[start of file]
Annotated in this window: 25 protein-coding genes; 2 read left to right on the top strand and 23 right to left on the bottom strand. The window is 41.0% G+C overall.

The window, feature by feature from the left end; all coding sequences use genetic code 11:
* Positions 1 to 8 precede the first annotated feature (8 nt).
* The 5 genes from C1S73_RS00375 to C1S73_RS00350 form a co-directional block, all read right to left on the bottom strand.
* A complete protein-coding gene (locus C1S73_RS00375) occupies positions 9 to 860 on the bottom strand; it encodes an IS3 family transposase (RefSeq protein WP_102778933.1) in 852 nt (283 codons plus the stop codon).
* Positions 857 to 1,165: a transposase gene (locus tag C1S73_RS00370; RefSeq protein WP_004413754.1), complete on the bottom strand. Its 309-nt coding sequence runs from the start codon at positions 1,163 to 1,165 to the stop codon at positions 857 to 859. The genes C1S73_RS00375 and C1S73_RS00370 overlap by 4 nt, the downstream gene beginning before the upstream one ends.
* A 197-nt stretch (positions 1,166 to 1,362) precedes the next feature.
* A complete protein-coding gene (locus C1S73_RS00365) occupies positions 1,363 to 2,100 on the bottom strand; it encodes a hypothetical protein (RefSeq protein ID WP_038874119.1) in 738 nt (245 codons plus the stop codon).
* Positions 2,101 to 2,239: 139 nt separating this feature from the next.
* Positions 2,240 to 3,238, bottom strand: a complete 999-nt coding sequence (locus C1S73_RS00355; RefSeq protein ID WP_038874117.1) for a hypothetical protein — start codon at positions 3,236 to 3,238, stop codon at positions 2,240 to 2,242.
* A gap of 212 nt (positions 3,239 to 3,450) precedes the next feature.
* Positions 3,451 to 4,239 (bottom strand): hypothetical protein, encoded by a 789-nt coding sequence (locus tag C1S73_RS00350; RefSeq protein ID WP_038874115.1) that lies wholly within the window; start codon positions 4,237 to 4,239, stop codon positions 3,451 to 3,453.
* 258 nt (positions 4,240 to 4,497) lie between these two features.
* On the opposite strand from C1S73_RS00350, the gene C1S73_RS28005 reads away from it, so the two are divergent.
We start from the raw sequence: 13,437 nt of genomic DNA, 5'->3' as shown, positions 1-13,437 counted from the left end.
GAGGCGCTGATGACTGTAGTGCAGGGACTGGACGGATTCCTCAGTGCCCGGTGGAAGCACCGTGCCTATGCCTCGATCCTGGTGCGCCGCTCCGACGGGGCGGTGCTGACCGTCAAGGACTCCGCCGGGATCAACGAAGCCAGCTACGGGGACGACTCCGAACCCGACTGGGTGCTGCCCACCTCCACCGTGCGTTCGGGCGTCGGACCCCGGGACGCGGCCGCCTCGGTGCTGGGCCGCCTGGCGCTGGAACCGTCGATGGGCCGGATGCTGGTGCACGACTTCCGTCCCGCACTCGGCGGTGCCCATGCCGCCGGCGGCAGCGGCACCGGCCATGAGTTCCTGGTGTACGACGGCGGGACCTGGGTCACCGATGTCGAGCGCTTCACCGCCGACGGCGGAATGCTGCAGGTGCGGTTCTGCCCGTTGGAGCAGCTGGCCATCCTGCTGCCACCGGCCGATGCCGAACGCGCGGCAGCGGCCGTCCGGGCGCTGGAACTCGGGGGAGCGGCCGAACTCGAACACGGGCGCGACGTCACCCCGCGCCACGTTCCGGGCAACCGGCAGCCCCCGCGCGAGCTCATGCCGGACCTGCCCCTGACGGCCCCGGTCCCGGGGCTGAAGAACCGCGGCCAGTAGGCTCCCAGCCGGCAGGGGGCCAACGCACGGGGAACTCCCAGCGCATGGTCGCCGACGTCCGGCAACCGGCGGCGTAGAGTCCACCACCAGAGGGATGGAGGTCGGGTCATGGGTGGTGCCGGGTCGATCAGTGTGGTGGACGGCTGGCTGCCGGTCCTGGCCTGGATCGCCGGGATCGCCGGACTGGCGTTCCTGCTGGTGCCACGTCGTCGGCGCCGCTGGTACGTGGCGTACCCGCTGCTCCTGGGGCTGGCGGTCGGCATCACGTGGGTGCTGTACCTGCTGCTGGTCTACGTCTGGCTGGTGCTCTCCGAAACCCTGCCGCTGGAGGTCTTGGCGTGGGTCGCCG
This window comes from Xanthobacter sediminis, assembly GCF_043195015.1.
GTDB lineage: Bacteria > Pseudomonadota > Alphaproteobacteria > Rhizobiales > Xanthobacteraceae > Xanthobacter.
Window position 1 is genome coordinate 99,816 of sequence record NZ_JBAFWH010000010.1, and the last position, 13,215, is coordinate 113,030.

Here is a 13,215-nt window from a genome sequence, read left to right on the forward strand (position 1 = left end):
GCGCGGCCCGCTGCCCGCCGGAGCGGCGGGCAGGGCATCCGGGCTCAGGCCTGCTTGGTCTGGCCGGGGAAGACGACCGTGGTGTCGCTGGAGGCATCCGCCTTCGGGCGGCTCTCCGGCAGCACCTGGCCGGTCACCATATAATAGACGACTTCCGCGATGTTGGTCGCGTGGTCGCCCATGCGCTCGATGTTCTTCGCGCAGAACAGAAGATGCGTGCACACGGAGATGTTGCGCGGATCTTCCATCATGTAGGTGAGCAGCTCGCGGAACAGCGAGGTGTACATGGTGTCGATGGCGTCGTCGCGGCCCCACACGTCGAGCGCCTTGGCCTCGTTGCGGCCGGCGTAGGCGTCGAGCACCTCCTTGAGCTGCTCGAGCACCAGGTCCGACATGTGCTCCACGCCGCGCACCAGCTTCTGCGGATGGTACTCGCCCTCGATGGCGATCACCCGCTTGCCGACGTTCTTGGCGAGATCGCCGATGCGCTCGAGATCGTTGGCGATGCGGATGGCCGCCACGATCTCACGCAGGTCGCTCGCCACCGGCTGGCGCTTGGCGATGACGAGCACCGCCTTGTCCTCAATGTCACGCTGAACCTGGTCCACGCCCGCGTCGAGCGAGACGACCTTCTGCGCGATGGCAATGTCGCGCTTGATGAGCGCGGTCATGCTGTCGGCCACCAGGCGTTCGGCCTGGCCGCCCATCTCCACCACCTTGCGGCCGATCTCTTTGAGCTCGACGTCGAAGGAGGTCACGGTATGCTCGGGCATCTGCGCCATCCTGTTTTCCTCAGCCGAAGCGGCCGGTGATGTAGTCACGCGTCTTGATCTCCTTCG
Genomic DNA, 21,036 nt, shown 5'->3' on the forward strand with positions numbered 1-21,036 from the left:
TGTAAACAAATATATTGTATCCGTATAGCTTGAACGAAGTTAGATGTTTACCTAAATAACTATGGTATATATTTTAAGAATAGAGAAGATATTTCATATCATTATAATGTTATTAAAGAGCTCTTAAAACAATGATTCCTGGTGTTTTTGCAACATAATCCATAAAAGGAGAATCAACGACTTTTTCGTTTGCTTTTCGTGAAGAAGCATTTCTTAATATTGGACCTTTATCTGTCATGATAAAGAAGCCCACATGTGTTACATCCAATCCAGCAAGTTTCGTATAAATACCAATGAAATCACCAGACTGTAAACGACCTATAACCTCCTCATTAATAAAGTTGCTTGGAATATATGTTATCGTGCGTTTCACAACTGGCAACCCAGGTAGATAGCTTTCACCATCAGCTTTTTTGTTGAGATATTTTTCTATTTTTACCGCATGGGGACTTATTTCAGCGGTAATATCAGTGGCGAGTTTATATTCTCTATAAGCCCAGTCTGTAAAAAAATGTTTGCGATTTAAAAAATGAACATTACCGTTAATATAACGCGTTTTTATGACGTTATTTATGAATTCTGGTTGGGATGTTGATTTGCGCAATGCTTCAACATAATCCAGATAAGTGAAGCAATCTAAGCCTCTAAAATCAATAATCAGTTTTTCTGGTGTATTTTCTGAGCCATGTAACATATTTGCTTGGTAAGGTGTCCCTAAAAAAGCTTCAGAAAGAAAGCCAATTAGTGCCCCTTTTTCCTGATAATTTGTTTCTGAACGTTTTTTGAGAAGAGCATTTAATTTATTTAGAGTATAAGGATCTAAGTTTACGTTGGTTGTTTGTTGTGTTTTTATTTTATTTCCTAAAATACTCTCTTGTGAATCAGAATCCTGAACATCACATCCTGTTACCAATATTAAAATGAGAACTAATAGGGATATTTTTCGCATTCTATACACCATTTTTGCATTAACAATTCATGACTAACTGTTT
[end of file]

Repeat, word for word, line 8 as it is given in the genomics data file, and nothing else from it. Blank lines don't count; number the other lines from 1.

* A complete protein-coding gene (locus C1S73_RS00365) occupies positions 1,363 to 2,100 on the bottom strand; it encodes a hypothetical protein (RefSeq protein ID WP_038874119.1) in 738 nt (245 codons plus the stop codon).